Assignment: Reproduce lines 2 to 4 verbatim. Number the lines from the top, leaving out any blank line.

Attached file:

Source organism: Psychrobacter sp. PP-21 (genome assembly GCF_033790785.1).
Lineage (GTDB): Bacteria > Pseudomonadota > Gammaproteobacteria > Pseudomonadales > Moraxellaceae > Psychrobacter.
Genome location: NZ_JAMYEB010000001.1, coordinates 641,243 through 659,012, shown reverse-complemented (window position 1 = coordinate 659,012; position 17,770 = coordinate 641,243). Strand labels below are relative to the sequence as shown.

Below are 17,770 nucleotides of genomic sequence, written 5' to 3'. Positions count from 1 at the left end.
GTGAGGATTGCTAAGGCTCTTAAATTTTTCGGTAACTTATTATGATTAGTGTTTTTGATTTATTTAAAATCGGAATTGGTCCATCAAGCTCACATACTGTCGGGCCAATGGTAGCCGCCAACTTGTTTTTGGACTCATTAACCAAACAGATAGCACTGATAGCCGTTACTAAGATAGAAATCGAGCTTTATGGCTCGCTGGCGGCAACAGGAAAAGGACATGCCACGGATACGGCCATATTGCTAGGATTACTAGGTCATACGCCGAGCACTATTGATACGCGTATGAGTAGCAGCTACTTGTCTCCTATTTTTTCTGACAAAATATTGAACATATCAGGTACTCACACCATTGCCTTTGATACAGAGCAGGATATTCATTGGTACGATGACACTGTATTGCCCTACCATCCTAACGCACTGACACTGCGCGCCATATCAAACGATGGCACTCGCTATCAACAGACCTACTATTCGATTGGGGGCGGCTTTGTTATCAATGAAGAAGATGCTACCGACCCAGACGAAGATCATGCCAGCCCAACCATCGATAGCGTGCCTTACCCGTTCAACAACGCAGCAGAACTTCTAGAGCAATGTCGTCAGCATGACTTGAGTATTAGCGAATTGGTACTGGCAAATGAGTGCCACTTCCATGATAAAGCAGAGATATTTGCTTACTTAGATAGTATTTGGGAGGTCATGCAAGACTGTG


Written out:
Lineage (GTDB): Bacteria > Pseudomonadota > Gammaproteobacteria > Pseudomonadales > Moraxellaceae > Psychrobacter.
Genome location: NZ_JAMYEB010000001.1, coordinates 641,243 through 659,012, shown reverse-complemented (window position 1 = coordinate 659,012; position 17,770 = coordinate 641,243). Strand labels below are relative to the sequence as shown.

Below are 17,770 nucleotides of genomic sequence, written 5' to 3'. Positions count from 1 at the left end.